Memory, History, Cycles

Two things have come up in the news this week, which almost tie together.

A first folio of Shakespeare’s collected works has been found in a french library. A book printed in 1623, seven years after his death, has been sitting for 200 years in a library waiting to be re-discovered. That’s amazing.

Secondly, Dave Sim’s Judenhass, a short comic about the Nazi Holocaust, and the history of the hatred of the Jews leading up to it, has been released, for free. (UPDATE: It doesn’t affect anything I’ve written, but Judenhass was first published in 2008, and released into the public domain last week. I didn’t know that when I wrote this. Now I do. So there.) You can get it as a PDF from the link above, or for free from Sequential’s app for Apple devices. Judenhass is a remarkable work, and packs a powerful punch. It made Neil Gaiman cry, apparently, and I did too. I urge you to read it, and have a hanky to hand.

The remarkable thing about Judenhass is that it places the events of the Holocaust (or, to use the Hebrew term he prefers, the Shoah) in historical context, with many quotes from a range of public figures in and around the time of the Shoah, painting an absolutely clear picture of the ambivalence and tacit support of the majority for the Nazi persecution of the Jews, and the indifference to the plight of the refugees. He also traces the roots back further, to Martin Luther and others, and there’s a good set of notes at the back discussing which quotes were and weren’t chosen. (Interestingly, Shakespeare, author of “The Merchant of Venice”, doesn’t get a mention in the comic or the notes.)

As a good illustration of “evil”, this is superbly done, and important. The evil of the Shoah was not carried in isolation by a separate group of Nazis, while we looked on in horror, but was carried by many, many small evils – apathy, unwillingness, indifference – by all of us.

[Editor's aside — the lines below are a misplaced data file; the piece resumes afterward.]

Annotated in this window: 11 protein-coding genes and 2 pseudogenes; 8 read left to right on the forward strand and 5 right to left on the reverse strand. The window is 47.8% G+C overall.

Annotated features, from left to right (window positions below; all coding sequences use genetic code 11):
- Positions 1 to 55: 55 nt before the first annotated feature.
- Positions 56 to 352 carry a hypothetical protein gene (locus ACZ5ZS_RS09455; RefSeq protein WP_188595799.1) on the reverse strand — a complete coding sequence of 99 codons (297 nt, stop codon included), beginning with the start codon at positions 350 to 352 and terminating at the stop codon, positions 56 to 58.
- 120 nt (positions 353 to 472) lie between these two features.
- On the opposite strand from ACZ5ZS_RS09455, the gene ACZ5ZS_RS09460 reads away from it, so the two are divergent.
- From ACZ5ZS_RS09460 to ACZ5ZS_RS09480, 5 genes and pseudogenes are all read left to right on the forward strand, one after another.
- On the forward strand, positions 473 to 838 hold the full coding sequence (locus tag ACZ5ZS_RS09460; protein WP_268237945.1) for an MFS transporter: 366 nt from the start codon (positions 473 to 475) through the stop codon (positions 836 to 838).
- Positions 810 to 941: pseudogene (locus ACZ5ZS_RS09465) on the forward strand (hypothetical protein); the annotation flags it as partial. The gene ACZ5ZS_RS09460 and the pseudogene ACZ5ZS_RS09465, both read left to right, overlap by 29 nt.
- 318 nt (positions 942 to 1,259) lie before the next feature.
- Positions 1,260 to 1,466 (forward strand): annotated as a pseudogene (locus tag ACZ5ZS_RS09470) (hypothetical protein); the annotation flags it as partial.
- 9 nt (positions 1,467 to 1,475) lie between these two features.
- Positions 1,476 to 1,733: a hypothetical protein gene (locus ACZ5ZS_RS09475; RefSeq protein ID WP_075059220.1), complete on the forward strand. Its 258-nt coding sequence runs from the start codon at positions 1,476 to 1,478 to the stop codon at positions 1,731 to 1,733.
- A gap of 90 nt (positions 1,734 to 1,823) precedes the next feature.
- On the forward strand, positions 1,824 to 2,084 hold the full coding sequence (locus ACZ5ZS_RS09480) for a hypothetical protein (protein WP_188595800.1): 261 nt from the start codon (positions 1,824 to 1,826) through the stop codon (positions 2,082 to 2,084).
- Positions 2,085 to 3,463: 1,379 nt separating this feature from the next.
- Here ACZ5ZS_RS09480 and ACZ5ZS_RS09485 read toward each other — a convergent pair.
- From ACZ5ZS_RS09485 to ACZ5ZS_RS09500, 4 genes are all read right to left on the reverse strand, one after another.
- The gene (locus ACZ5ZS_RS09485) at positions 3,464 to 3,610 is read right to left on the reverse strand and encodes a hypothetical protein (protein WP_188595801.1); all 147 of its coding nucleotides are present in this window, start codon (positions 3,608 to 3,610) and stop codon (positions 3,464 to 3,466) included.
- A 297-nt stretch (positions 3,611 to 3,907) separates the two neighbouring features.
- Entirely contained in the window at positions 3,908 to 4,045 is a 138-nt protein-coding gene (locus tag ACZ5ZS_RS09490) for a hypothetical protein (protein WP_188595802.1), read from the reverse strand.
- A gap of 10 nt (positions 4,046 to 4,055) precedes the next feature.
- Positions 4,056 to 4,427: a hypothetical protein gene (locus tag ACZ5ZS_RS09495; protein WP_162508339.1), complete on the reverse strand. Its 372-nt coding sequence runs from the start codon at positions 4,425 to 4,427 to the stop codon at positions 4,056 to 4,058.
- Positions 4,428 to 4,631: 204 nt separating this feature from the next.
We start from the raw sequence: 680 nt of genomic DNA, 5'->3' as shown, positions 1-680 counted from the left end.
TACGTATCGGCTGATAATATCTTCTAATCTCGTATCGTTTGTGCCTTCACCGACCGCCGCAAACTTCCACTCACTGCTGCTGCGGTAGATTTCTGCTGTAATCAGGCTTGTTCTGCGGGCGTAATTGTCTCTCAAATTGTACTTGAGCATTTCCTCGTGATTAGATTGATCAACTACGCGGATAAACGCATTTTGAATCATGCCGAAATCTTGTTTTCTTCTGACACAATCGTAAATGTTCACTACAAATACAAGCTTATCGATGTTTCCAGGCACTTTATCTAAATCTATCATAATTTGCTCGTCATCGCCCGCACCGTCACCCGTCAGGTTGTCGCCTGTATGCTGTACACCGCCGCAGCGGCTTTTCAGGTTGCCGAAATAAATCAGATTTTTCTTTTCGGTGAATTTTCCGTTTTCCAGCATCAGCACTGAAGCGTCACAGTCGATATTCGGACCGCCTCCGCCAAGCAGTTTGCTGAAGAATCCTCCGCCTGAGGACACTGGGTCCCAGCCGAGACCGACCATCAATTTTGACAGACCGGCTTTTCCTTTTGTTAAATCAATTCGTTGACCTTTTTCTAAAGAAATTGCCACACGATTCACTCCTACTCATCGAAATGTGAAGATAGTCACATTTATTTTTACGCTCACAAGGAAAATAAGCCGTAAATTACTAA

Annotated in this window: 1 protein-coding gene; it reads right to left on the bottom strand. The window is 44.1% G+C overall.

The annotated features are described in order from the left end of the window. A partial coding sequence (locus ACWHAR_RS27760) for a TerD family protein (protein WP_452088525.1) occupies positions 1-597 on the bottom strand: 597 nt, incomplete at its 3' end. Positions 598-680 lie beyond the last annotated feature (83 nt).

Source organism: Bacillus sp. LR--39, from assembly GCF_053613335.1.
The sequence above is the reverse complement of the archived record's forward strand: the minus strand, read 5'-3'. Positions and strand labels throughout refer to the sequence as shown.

Sim is careful in his use of words. He rejects “Holocaust” for “Shoah”, and “anti-semitism” for “Jew Hatred” (the “Judenhass” of the book’s title). This clarity is vital in dispelling the many little evils around the events of the Shoah, just as it is now, in the half-truths about immigration, trickle-down of wealth, etc. etc. that permeate the news today. And he uses the comic form splendidly to reinforce his point, letting the streams of words and pictures rub up against each other uncomfortably, with the words (and a few “foreground” portraits) being overlaid over images of the prisoners in the camps, often panning out in a gruesome tease, such as the hands grasped around an instrument being revealed to be calipers dragging an emaciated body by the head towards a furnace. In themselves, the images are shocking (I’m crying again now as I type) – set against the words and portraits of the great and good, the effect is incredible.

Sim’s story concludes with the establishment of the state of Israel. History has continued, of course, and, if Sim’s message that we must not forget these events is to be fully digested and applied, then the aggressive behaviour of Israel in Palestine and the Gaza Strip comes to my mind. Brutality gives rise to brutality. The Nazi party found it’s feet in the enforced punitive poverty of the Weimar Republic. The events in Palestine may have roots in the brutality of the Shoah, just as those elsewhere in the Middle East, in Syria, Iraq and Iran, do in decades of Western oppression, violence and brutality. Judenhass is important not just as a study of history, but of the cycles of history, and how we are shaping the future. This lends the book it’s importance, there are still many oppressors and oppressed, and many many turners of blind eyes.

We must not forget. The message of Sim’s book, if not the book itself, must be carried forward. Available as a PDF and (free) in-store purchase for a proprietary Apple product, what chance does Judenhass have of resurfacing after 200 years of lying dormant in a library? Even if the data survived, would it be readable? Even HTML websites from 20 years ago often render poorly on modern browsers. Much is made of the internet’s effect on our individual attention spans, but as a society, as a culture, there are interesting questions to be raised about the ability to remember, and reflect upon, our pasts.

What I’m choosing to take from these stories is this: the good, the evil and the indifferent, run through all of us. Any attempt to separate our capacity for evil onto a subgroup is a Shoah, and cannot result in a good outcome. Sim and Shakespeare, the protagonists of these news items, are both themselves mixtures of good ideals and objectionable opinions, and both, at their best, have addressed the best in us as humans.

What do you choose to see? I’m off for another hanky now!

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